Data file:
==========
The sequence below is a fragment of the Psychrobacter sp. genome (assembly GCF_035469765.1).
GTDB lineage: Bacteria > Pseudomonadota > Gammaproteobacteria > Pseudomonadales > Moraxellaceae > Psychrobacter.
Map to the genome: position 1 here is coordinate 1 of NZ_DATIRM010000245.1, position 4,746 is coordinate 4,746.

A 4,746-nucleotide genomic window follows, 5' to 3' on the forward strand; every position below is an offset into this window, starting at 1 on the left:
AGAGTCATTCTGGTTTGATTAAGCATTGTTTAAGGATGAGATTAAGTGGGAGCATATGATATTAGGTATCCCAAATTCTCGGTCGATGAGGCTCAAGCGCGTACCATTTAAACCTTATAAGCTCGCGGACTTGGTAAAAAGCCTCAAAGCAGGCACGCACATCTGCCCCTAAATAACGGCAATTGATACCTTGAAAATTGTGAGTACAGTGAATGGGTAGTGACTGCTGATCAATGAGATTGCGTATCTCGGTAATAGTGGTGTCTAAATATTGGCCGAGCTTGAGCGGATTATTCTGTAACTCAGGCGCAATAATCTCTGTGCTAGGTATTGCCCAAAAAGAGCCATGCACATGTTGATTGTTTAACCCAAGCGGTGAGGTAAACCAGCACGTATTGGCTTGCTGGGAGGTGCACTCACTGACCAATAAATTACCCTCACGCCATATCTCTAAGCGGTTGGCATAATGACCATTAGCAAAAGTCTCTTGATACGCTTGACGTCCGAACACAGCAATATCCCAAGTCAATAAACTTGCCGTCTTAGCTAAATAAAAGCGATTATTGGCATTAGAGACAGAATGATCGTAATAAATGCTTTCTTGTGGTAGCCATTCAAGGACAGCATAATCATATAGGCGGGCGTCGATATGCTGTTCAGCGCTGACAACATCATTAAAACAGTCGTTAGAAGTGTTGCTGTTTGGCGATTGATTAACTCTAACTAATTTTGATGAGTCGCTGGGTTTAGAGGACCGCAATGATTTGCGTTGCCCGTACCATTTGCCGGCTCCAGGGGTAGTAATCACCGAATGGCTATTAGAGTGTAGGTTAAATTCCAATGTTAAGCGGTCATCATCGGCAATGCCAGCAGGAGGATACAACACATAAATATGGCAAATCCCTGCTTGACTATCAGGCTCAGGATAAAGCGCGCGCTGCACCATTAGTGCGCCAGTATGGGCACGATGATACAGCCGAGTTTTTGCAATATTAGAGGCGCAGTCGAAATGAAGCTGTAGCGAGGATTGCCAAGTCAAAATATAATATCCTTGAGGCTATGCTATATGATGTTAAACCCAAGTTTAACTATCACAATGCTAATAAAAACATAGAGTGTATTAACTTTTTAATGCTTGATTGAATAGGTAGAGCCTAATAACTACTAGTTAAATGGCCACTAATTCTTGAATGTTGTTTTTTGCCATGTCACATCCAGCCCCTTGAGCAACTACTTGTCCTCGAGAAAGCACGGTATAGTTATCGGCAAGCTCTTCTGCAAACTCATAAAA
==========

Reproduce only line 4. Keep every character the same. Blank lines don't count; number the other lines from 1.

A 4,746-nucleotide genomic window follows, 5' to 3' on the forward strand; every position below is an offset into this window, starting at 1 on the left: